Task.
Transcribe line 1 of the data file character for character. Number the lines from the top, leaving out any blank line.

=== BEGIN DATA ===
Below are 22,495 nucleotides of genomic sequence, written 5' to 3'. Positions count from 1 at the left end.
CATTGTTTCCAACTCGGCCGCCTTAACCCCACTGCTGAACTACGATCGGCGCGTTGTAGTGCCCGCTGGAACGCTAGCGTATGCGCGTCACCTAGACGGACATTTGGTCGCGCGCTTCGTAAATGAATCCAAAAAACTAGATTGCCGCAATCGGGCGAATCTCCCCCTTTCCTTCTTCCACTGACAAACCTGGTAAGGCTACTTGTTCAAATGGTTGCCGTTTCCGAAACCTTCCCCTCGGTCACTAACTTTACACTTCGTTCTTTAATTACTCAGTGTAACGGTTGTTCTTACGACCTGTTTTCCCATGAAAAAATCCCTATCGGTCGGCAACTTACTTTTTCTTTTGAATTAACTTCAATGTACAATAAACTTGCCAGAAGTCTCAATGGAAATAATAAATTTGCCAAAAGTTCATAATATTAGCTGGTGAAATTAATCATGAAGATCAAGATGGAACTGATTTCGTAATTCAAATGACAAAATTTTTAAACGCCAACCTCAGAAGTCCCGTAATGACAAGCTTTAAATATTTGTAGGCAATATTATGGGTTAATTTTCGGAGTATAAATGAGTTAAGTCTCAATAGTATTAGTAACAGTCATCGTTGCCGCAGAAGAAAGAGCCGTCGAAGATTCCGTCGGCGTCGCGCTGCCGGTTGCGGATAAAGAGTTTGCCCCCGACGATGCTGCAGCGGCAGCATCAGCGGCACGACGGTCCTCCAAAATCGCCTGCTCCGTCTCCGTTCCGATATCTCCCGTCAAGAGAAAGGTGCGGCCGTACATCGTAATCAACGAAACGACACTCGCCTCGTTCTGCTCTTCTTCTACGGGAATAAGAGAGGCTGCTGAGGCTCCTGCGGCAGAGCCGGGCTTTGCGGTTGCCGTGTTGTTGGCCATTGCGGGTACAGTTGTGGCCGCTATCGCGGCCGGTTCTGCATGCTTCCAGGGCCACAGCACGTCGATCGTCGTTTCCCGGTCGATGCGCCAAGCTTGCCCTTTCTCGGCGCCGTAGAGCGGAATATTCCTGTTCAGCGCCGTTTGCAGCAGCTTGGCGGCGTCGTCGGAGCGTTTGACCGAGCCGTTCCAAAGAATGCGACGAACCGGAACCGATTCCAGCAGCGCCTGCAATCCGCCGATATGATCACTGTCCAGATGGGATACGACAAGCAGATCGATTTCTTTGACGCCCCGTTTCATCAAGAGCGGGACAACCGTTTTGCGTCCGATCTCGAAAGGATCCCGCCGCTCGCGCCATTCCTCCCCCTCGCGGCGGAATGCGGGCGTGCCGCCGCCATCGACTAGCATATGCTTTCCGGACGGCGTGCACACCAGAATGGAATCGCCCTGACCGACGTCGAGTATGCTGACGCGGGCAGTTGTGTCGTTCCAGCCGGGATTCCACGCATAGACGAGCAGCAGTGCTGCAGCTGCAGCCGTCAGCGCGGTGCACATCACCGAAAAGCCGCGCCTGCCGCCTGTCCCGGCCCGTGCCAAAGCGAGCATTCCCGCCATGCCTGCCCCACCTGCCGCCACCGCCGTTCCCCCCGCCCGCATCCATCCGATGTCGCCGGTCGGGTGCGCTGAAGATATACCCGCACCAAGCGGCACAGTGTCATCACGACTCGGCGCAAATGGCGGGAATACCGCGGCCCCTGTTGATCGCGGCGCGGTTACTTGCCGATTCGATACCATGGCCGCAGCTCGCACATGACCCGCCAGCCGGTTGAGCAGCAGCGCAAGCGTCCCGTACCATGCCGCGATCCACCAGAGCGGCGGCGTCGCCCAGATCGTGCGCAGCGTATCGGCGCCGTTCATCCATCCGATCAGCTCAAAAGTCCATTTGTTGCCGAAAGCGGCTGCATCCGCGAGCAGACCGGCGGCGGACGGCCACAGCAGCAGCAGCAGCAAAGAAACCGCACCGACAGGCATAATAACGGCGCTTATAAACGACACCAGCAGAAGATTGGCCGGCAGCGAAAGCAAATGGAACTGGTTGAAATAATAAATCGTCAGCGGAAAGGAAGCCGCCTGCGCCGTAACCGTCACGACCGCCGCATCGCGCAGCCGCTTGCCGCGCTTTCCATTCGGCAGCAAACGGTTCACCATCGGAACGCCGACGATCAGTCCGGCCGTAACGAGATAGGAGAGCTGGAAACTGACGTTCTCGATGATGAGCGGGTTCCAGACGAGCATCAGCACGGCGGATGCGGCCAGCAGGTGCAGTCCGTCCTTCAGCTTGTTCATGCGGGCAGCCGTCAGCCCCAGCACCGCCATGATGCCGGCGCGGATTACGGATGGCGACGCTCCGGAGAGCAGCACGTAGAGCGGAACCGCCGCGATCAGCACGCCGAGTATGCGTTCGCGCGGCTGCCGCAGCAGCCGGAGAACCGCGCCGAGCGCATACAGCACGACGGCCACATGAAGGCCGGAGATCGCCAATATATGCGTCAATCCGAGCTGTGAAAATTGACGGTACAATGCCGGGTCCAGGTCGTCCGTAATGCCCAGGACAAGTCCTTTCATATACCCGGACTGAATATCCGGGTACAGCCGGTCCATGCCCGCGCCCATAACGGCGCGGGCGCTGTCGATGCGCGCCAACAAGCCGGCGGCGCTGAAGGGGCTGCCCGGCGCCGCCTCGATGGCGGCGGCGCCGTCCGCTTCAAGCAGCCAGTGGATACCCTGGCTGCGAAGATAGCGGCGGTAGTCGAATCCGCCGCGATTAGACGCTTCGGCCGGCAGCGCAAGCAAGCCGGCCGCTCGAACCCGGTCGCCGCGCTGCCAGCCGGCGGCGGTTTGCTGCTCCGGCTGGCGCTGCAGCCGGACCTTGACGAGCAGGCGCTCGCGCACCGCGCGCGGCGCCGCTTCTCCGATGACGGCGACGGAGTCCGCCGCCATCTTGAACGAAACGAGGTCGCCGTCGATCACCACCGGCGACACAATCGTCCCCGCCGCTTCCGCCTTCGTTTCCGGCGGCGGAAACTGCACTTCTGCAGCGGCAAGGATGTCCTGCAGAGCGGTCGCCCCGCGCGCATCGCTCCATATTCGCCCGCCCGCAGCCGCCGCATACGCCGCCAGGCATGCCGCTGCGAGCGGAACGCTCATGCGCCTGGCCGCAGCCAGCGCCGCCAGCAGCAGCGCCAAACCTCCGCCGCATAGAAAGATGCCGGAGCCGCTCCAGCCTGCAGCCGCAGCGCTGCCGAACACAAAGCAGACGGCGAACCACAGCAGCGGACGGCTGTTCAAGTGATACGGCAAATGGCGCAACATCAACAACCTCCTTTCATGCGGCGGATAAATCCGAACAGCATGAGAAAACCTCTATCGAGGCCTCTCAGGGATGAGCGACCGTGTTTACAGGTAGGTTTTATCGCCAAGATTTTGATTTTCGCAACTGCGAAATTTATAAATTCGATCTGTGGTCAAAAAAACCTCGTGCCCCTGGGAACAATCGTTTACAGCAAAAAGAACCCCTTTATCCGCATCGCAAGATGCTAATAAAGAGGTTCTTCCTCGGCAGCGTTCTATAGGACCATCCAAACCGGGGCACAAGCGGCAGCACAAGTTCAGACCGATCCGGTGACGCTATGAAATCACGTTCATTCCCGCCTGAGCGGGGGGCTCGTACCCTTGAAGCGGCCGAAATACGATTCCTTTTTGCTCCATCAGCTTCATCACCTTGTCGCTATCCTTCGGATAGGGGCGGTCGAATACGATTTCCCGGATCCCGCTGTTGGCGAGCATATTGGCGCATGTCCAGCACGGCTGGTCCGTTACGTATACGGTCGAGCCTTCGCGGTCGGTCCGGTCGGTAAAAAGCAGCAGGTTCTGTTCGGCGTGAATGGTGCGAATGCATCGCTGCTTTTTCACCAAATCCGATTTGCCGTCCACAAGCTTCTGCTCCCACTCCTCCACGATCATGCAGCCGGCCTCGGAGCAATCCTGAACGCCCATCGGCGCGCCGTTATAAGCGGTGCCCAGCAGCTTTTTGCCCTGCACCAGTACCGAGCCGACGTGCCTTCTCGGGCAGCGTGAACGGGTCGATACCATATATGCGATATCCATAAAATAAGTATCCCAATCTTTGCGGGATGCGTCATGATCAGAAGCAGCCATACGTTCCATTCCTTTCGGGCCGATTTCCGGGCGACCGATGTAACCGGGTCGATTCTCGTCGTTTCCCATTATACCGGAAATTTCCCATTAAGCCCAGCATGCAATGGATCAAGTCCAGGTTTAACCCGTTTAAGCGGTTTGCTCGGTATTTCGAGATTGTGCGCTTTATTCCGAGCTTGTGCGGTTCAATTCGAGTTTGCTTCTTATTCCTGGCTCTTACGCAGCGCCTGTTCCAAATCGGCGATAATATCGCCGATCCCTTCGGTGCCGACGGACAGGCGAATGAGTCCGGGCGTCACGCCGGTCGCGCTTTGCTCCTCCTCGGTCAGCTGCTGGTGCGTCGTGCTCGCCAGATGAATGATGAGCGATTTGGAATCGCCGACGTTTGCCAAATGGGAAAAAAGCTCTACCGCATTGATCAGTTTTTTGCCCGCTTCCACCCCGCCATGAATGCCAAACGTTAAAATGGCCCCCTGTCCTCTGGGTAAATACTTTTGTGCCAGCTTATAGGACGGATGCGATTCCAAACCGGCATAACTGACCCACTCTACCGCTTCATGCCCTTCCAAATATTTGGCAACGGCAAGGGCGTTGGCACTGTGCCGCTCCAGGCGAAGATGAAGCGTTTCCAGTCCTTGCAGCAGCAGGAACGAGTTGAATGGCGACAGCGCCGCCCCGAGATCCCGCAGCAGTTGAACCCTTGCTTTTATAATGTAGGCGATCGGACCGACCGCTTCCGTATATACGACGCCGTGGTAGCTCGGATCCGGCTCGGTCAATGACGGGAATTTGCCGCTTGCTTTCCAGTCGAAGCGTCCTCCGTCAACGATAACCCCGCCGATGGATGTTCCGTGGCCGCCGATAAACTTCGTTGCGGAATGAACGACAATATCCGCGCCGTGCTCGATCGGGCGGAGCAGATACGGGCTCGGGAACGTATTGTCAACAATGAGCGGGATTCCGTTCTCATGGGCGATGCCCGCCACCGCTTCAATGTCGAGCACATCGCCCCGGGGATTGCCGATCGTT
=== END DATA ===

Below are 22,495 nucleotides of genomic sequence, written 5' to 3'. Positions count from 1 at the left end.